Digital tools used
LAMS - Learning Activity Management System is a free and open-source web-based Learning Design system for designing, managing and delivering online collaborative learning activities. The LAMS activities authoring tool provides functionalities many of which are unique, such as:
- Learning Activity "branching" according to group-based or individual learners’ output (for differentiation based on formative assessment).
- A multi-user mode facilitating collaborative learning, e.g. collaborative creation of a mind map.
- "Scratchy" is a short question/answer tool with an attractive game-like interface on which students can answer collaboratively.
- “doKu” a wiki-like app which allows the learners to discuss their answers when they collaborate to solve a problem and at the same time the teacher can view this discussion.
- A peer-review tool, where the teacher can define the rating criteria.
- An assessment tool which allows both individual and group assessment based on multiple-choice, matching pairs, short answers, true/false, ordering, essay, etc. Different versions of the questions and/or answers are archived, as well as statistical data on questions and answers.
- An e-polling tool to collect intermediate feedback on the learning process and formulate next steps in teaching accordingly.
The use of LAMS for formative assessment is suggested for several reasons. First, it is an open-source tool. This means that the tool is free and belongs to the community of users and not a corporation, therefore student data is not being used for commercial interest.
Second, it is easy to use for authoring and implementing learning activities online and does not require advanced software skills neither by the teacher nor by the students. LAMS provides teachers with a visual authoring environment for creating online Sequences of Learning Activities which can include a range of individual tasks, small group work and whole class activities based on collaboration. The visual environment saves time for the teacher and allows an easy adaptation of the activities for formative assessment purposes. For instance, within a certain scenario, teachers can add/remove activities to collect simple information showing students learning progress. The collected evidence (e.g. students’ reflections within structured discussions, their answers to questions, etc) is then used by the teacher to direct students in the next learning steps, by selecting and/or adopting accordingly the upcoming activities in the sequence.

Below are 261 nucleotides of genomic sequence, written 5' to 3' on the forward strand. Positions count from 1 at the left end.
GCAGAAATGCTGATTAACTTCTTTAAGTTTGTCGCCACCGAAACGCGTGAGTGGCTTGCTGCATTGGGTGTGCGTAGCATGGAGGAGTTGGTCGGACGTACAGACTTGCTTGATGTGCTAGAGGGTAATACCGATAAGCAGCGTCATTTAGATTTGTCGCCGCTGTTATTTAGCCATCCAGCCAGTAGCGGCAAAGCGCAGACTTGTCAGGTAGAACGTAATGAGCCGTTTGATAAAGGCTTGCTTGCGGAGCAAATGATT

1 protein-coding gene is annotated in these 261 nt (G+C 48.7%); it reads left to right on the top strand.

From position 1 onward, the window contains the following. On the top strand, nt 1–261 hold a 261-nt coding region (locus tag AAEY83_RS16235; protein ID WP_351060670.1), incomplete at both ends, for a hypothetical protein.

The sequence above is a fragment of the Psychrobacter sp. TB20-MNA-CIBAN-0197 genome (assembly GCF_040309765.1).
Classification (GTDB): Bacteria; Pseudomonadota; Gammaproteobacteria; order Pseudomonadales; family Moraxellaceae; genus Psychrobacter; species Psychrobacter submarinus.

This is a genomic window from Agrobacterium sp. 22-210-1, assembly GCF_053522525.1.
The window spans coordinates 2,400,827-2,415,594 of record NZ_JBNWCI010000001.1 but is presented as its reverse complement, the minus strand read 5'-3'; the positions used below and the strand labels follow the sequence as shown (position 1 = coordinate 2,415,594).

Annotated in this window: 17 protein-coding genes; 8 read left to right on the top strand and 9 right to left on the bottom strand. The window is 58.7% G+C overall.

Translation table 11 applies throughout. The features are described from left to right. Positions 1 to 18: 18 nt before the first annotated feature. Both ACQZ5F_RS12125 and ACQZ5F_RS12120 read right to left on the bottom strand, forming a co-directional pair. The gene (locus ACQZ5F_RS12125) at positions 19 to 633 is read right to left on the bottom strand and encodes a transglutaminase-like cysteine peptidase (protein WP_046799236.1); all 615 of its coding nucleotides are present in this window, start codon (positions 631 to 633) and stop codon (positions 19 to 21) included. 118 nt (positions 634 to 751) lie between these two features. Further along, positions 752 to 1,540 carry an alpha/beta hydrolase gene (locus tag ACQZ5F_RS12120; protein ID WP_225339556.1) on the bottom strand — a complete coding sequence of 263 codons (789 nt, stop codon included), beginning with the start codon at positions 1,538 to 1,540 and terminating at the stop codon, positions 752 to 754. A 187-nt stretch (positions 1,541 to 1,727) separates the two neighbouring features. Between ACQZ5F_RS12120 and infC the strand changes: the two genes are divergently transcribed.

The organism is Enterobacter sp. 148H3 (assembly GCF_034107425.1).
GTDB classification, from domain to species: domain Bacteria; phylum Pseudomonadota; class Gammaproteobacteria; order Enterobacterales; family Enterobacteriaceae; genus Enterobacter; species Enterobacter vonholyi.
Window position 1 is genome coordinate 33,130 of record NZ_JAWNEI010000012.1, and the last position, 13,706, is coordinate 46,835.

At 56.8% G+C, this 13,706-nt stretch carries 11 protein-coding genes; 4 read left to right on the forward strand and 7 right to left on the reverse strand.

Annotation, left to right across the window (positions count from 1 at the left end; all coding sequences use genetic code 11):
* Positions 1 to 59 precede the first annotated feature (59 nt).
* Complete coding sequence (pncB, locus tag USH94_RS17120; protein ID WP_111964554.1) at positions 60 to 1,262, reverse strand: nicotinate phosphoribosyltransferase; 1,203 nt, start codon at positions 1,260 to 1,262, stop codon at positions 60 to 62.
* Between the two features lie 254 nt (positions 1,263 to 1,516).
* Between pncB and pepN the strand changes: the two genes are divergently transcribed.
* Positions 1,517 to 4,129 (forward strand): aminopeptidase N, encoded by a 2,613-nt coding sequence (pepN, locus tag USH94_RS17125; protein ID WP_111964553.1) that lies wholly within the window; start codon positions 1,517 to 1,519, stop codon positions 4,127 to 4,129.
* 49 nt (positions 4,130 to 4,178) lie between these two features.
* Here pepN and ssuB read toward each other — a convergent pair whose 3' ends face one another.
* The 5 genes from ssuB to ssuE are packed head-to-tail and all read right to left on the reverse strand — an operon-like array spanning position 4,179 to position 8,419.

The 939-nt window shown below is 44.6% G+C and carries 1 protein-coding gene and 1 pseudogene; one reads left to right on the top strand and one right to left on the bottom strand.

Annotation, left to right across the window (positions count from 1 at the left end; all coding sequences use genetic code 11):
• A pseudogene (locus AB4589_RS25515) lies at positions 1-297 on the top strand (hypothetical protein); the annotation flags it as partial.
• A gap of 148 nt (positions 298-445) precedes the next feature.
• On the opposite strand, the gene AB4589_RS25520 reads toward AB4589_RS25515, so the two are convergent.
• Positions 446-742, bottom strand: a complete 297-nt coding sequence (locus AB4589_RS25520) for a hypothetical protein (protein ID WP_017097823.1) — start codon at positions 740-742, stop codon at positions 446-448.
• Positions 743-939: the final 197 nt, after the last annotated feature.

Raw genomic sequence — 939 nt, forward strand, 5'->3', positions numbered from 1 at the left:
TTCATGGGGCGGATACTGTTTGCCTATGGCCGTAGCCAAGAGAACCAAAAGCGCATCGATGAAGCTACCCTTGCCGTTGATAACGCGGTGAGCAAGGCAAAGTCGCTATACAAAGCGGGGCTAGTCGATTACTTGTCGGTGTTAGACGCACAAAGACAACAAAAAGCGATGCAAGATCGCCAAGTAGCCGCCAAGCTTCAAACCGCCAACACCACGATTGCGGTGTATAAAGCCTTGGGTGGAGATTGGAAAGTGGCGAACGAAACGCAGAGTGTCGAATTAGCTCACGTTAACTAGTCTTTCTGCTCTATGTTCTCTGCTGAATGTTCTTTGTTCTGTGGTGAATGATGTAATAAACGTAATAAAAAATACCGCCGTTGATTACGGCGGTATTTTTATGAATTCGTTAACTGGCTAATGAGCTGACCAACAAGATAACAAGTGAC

Third, it is web-based and the learning activities (i.e. teaching scenarios) are always available online at the LAMS server. A LAMS activities sequence is not a static resource (like a document, a spreadsheet, etc); it is dynamic and can be modified at any time, co-authored and run as many times as desired, within the same or different contexts, e.g. adopted accordingly for individual or group-based learning activities, for different topics, etc.
Finally, the sequences can be shared between all teachers at the LAMS online community. The international LAMS repository facilitates the sharing and exchange of learning designs which incorporate DFA practices. A teacher can browse LAMS sequences by subject, level of education, language, etc. It currently includes activities in English, Greek, Catalan, French, Spanish, German, Portuguese and Italian.
Figure 1. The teacher can browse for LAMS sequences developed by other teachers in the LAMS Central Repository.
The Greek Ministry of Education allows and encourages the use of digital tools, as well as formative assessment practices. However, the necessary conditions must be provided, e.g.:
- fast wireless connections and devices for the students to use in the classroom;
- appropriate regulatory educational frameworks;
- incentives for teachers and students;
- curricula that provide the time and flexibility required to implement digital formative assessment practices at school (e.g. consecutive lessons on a topic instead of non-adjacent 45-minute lessons);
- teachers’ in-service training to acquire the knowledge, skills and attitudes to incorporate in their everyday didactical practice a) digital tools, b) formative assessment practices and c) differentiated instruction and the support of personalised learning.
Using LAMS also requires the set-up and access to a LAMS server, which in Greece was enabled by the Greek national LAMS server hosted by the Greek School Network. It also requires personal and secure accounts for schools, teachers and students.
In Greece, all schools, teachers, students and school principals have individual accounts, emails, and access to e-learning platforms and digital education tools via the Greek School Network.